I cannot apologize for my deeply held biblical beliefs about the boundaries I see in scripture surrounding sex, but I will exercise my beliefs with great care and respect for those who do not share them.  I cannot apologize for my beliefs about marriage. But I do not have any desire to fight you on your beliefs or the rights that you seek. My beliefs about these things will never again interfere with God’s command to love my neighbor as I love myself.

You have never been my enemy. I am very sorry that I have been yours. I hope the changes in my own life, as well as the ones we announce tonight regarding Exodus International, will bring resolution, and show that I am serious in both my regret and my offer of friendship. I pledge that future endeavors will be focused on peace and common good.

Moving forward, we will serve in our pluralistic culture by hosting thoughtful and safe conversations about gender and sexuality, while partnering with others to reduce fear, inspire hope, and cultivate human flourishing.

It is worth noting also that John Paulk, former chairman of Exodus has also recanted his belief in curing homosexuality and accepts responsibility for his role in trying to foster the belief that there is. He said,

“For the better part of ten years, I was an advocate and spokesman for what’s known as the “ex-gay movement,” where we declared that sexual orientation could be changed through a close-knit relationship with God, intensive therapy and strong determination. At the time, I truly believed that it would happen. And while many things in my life did change as a Christian, my sexual orientation did not.

So in 2003, I left the public ministry and gave up my role as a spokesman for the “ex-gay movement.” I began a new journey. In the decade since, my beliefs have changed. Today, I do not consider myself “ex-gay” and I no longer support or promote the movement. Please allow me to be clear: I do not believe that reparative therapy changes sexual orientation; in fact, it does great harm to many people.

I know that countless people were harmed by things I said and did in the past, Parents, families, and their loved ones were negatively impacted by the notion of reparative therapy and the message of change. I am truly, truly sorry for the pain I have caused.

From the bottom of my heart I wish I could take back my words and actions that caused anger, depression, guilt and hopelessness. In their place I want to extend love, hope, tenderness, joy and the truth that gay people are loved by God.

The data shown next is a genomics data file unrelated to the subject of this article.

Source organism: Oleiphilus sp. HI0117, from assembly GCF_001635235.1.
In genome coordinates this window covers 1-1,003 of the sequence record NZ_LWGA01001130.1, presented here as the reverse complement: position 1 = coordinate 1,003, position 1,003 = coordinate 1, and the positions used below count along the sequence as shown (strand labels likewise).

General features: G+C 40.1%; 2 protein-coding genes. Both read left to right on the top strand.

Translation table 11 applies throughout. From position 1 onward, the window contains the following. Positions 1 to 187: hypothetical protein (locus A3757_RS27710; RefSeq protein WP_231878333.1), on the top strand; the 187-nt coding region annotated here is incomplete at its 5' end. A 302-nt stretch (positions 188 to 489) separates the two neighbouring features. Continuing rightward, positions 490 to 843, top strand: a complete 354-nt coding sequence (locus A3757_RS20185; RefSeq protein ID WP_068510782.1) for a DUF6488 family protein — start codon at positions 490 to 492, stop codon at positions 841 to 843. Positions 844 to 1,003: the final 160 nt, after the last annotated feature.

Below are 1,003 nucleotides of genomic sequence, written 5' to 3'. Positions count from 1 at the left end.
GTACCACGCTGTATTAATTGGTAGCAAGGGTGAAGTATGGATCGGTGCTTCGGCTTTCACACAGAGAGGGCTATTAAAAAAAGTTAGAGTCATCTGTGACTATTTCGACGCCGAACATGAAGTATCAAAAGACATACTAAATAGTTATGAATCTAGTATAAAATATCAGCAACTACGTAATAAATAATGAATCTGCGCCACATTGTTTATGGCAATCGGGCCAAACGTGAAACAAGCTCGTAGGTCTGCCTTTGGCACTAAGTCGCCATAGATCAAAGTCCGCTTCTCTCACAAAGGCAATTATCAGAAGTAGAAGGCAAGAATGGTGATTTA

Today, I see LGBT people for who they are–beloved, cherished children of God. I offer my most sincere and heartfelt apology to men, women, and especially children and teens who felt unlovable, unworthy, shamed or thrown away by God or the church."




6 comments:

  1. Tony Moore, a board member of Exodus says, “We’re not negating the ways God used Exodus to positively affect thousands of people, but a new generation of Christians is looking for change – and they want to be heard.”.....REALLY?

    So I ask, would they rather that the truth about God's word remain unspoken? So now homosexuality should be accepted because the world's government is embracing it?

    Truly, these are the end times but God's word will prevail. He that has an ear, let him hear.

    M'

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  2. I am sorry that when I celebrated a person coming to Christ and surrendering their sexuality to Him that I callously celebrated the end of relationships that broke your heart.

    That statement is rather sad. If you beleive in something why 'excuse your belief because it hurts others'? Indeed the end is here.

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  3. I hope these two people who have commented above understand that they are not God?

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  4. In case this people have forgotten part of the problem with sodom was that they practised homosexuality that's why the city was destroyed.

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  5. I am sorry but I find this pathetic, why apologize for your belief...yes the world is changing but does your own belief/stand of faith have to change along with it.

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  6. What is irrefutable is that there absolutely seems to be a ""gay agenda." If you accept my premise, you might want to know what that agenda is? It would appear to be general acceptance and the patina of normalcy. For years the American Psychological Association had classified homosexuality as an illness.